Scientists Expose Health Consequences of Environmental Contaminants on Mothers and Children in the Faroe Islands
For more than three decades, the Children’s Health and Environment in the Faroes (CHEF) Project has boosted understanding about the effects of environmental contaminants — particularly methylmercury, polychlorinated biphenyls (PCBs), and perfluorinated chemicals (PFCs) — on human health. This research, supported by the National Institute of Environmental Health Sciences (NIEHS), has demonstrated how these contaminants affect fetal and child development by studying pregnant women who consume seafood containing the contaminants. CHEF has also shown that research-based public health interventions can reduce the negative consequences of such exposures.
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A Look Back at the First Year of the NIEHS–WHO Collaborating Centre for Environmental Health Sciences
February 2015 marks the first year anniversary of the official launch of the NIEHS–WHO Collaborating Centre for Environmental Health Sciences. This anniversary offers an opportunity to look back on the Collaborating Centre’s first year and the substantial progress it has made in fostering rigorous science and raising awareness of global environmental health issues in key venues around the world.
The Collaborating Centre has six topical focus areas: children’s environmental health, climate change, cookstoves and household air pollution, developmental origins of health and disease, electronic waste, and risk assessment. The Centre’s goal of building capacity for environmental health in low- and middle-income countries cuts across all of these topical areas.
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Interested in learning more about the importance of cookstoves in improving health?
Check out the recent GEH podcast series featuring discussion of the health, safety, environmental, and economic implications of solid fuels in low- and middle-income countries.
At the NIEHS, researchers from the Epidemiology Branch are using biologic samples collected from pregnant Norwegian women to investigate how early-life exposure to environmental contaminants may affect adult health. The samples were collected from women enrolled in the Norwegian Mother and Child Cohort Study, or MoBa, an ongoing long-term prospective cohort study of pregnant Norwegian women and their children. NIEHS epidemiologists are analyzing these samples to measure the level of exposure to environmental contaminants in relation to a range of health endpoints, such as obesity and asthma, among the pregnant women and their children.
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Training & Capacity Building
In November 2014, the NIEHS continued its long-standing commitment of collaborating with international organizations in low- and middle-income countries to support research-related training and professional development. The NIEHS Global Environmental Health Program sponsored a two-day workshop to provide training on the fundamentals of scientific writing and the peer-review process. Organized by the Partnership for Sustainable Development–Nepal, the workshop’s goal was to provide Nepalese researchers and doctoral students with training that would help them share their research findings with the global community by increasing the number of scientific manuscripts they have accepted for publication in international journals.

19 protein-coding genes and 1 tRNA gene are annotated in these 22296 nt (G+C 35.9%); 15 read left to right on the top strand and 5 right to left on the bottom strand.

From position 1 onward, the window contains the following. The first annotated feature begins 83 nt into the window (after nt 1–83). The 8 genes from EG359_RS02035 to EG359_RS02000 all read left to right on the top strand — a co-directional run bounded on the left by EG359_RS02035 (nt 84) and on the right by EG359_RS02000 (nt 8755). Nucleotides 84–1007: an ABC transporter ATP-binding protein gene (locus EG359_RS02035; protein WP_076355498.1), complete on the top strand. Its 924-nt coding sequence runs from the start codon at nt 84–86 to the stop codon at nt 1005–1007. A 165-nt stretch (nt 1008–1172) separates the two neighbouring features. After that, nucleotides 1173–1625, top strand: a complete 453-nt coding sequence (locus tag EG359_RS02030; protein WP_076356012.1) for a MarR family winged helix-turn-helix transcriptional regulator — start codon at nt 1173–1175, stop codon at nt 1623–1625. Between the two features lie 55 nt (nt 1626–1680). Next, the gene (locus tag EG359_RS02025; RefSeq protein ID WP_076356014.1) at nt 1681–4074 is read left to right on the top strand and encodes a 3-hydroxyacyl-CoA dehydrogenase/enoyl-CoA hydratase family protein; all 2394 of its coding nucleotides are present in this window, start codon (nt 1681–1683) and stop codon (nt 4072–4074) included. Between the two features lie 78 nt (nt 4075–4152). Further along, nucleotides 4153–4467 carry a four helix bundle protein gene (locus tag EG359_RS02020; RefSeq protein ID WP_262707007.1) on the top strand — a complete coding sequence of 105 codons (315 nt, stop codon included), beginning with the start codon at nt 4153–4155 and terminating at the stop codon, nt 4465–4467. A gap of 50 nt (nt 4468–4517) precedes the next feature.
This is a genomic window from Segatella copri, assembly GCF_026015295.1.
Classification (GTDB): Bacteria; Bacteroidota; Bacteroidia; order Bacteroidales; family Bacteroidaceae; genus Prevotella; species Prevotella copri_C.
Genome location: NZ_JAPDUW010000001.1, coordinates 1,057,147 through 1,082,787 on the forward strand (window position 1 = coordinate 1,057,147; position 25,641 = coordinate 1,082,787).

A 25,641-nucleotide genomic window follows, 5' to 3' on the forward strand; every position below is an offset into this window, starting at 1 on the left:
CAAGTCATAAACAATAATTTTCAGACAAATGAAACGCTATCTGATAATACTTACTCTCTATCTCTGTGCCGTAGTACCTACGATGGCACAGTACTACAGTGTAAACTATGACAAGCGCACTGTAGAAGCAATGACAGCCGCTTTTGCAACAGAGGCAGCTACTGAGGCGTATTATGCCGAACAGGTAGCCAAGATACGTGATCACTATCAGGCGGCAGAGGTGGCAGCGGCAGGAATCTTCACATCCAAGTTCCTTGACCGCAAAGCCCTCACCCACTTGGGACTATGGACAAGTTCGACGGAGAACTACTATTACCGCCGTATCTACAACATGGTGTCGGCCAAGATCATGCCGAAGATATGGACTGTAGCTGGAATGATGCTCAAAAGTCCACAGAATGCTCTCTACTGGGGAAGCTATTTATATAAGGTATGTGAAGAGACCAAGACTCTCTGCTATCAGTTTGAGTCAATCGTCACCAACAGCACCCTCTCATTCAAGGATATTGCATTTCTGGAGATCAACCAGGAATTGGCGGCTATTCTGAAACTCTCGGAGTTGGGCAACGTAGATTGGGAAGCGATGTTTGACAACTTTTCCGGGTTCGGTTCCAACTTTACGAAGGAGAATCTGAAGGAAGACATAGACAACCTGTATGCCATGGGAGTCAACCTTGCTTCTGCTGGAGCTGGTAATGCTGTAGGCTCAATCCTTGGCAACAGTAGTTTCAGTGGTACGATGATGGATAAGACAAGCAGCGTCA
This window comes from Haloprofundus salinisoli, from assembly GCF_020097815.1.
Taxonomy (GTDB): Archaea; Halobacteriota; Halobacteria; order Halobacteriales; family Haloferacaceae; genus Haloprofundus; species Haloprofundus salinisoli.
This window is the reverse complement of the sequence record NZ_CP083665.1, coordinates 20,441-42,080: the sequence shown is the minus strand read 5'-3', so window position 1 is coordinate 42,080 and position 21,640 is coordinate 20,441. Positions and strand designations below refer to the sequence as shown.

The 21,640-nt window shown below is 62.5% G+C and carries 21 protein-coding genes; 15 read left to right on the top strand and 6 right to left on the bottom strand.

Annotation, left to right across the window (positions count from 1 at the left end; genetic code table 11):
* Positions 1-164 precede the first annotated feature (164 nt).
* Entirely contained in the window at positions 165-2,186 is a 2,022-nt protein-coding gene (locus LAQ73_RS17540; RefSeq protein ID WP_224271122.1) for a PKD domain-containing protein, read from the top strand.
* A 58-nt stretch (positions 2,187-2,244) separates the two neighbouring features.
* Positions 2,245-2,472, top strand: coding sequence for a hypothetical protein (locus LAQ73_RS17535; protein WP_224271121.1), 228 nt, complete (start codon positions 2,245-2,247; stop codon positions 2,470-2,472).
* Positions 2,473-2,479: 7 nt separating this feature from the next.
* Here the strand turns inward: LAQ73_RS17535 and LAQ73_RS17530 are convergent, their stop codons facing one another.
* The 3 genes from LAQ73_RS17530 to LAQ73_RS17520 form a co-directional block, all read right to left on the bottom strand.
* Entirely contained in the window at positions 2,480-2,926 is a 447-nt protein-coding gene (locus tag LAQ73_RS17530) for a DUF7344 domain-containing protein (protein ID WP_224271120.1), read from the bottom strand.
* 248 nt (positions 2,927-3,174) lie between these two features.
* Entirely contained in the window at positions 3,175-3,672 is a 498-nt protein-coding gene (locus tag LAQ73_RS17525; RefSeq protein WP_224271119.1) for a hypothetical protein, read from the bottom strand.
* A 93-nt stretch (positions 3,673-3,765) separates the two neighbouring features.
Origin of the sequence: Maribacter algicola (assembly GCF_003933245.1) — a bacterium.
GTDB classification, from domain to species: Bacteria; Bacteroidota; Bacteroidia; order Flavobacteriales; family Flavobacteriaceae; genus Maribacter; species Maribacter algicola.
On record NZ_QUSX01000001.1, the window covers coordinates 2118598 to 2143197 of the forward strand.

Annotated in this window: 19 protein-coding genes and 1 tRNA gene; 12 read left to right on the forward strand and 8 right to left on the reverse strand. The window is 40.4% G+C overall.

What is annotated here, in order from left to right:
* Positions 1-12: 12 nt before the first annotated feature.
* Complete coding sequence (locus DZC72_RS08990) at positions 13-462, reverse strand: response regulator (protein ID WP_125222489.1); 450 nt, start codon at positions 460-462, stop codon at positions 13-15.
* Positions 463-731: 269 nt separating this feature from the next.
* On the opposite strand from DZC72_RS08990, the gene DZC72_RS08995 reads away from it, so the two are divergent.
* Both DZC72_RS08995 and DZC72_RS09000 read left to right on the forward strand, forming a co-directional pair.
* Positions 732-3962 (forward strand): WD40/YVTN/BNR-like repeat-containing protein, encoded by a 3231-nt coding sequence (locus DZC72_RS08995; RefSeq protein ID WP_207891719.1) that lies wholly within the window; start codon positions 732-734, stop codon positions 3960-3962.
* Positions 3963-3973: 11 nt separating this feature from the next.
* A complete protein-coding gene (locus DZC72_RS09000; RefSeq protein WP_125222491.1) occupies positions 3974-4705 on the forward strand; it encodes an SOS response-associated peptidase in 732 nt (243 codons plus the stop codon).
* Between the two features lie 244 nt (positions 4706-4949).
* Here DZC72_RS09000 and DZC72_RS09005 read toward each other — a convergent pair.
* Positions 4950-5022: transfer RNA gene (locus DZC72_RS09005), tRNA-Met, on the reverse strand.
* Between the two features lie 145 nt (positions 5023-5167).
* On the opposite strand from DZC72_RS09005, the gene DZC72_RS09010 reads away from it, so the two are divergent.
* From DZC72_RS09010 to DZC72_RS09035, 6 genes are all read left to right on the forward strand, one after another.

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- Interaction between Arsenic Exposure from Drinking Water and Genetic Polymorphisms on Cardiovascular Disease in Bangladesh: A Prospective Case-Cohort Study Full Text
- A Study of the Combined Effects of Physical Activity and Air Pollution on Mortality in Elderly Urban Residents: The Danish Diet, Cancer, and Health Cohort Full Text
- Developmental Origins of Health and Disease: a Paradigm for Understanding Disease Cause and Prevention Full Text
- Prevalence and Risk Factors for Allergic Rhinitis in Two Resource-Limited Settings in Peru with Disparate Degrees of Urbanization Full Text
Chinese Translation of ‘Pesticide Use among Tanzanian Farmers in Africa’
Translation by Simon Chu
(中文繁體)Traditional Chinese (217KB)
(中文简体)Simplified Chinese (173KB)
Original Feature Articles , October 2014 GEH Newsletter
- Global Status Report on Noncommunicable Diseases 2014
A new report from WHO outlines the global status of prevention and control of noncommunicable diseases. The report includes 2010 baseline data and updated results on mortality and risk factors.
- Evaluating the Health Benefits of Clean Cooking Adoption: Indicators and Biomarkers of Noncommunicable Diseases (NCDs)
The meeting report from the December 2014 “Indicators and Biomarkers of NCDs: Evaluating the Health Benefits of Clean Cooking Adoption” workshop highlights key points raised during the meeting, which was hosted by the Global Alliance for Clean Cookstoves and NIH. The report aims to help guide the development of a strategic, feasible research agenda necessary to evaluate the health benefits of clean cooking adoption over a relatively short time frame.
- Views and Perspectives on Earth’s Unique Climate in our Solar System
Recent presentations at the 95th Annual Meeting of the American Meteorological Society included a panel of distinguished speakers on climate change.
NIEHS was represented by John Balbus, M.D., senior advisor for public health, who presented “A Human Health Perspective on Climate Change.” Additional presentations explored expected climate impacts on water supply and national security and on future environments here on Earth and on Mars.
New York City
Climate Justice ConferenceJune 8-9, 2015
Research Triangle Park, North Carolina (NIEHS)
New York City eveee